COVER CROPS FOR YOUR EDIBLE GARDEN

In your reading about how to vegetable garden, you might come across a thing called “cover crops.” To me, that always sounded like something that a huge commercial farmer would use, not a simple backyard gardener like me. But cover crops are great for gardens of any size and in nearly any climate, because they perform a variety of duties in keeping your garden healthy and thriving. Better yet, it’s as simple as sowing a packet of seeds — if you’ve over-seeded a bare patch of your lawn, you can sow a cover crop.

 

First things first, though — what exactly is a cover crop? Cover crops are plants that put back into the soil what other plants take out. They are not harvested for food; rather, they are turned back over into the soil at the end of their growing season where nutrients are added to the soil as they decompose. So, cover crops are grown not for your food, but for the soil’s food.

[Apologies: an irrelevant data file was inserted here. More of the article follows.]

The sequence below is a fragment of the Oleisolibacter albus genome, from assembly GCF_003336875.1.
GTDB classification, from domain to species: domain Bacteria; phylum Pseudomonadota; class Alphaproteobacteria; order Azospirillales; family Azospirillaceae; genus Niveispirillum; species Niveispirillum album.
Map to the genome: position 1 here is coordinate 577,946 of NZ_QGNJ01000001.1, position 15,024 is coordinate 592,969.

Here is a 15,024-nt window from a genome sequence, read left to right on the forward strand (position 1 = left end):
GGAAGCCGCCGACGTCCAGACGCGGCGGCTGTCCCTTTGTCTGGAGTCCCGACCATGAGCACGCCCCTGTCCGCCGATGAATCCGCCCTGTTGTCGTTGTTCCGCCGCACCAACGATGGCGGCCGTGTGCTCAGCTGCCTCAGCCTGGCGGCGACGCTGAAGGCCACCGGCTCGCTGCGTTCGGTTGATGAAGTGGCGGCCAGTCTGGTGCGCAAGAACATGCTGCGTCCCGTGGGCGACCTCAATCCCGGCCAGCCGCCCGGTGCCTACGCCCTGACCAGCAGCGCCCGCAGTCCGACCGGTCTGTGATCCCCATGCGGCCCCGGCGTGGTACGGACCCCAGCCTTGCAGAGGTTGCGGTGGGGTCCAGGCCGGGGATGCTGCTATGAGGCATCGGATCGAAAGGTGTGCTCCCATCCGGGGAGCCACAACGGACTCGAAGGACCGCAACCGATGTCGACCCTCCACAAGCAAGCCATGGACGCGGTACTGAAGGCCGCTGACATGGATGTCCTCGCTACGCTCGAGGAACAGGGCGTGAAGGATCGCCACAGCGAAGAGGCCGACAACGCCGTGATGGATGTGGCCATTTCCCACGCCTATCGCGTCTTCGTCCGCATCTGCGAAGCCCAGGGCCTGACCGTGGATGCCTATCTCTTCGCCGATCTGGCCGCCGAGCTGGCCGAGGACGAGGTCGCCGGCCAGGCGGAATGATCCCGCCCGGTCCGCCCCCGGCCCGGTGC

Edible plants like vegetables and herbs use a lot of your soil’s nutrients in order to set fruit or leaves, so it’s our job to add those nutrients back in, and one great way to do that is with cover crops. So, say you’re at the end of your vegetable season, and you want your garden to rest over the winter. Don’t just pull out your summer and fall veggies and call it good, though — bare soil invites erosion, weeds, and loss of precious nutrients, so let’s cover it up. Here’s a list the three main cover crop options — you can order seed online or purchase it at your local feed store or garden center.

Legumes: Legume crop covers include clover (crimson, red, Dutch white, berseem), hairy vetch, fava beans, bell beans and Austrian winter peas are the masters at adding valuable nitrogen back into the soil.

Grasses: Oats, barley, winter rye, and annual rye grass are cold hardy crops that suppress weeds and add tons of organic matter back into the soil. Their root systems are also great at breaking up compacted soil or clay soil, the death knoll for a healthy garden.

Other Crop Covers: Buckwheat, oilseed radish and mustard add phosphorus and create positive soil drainage by breaking up compaction.

 

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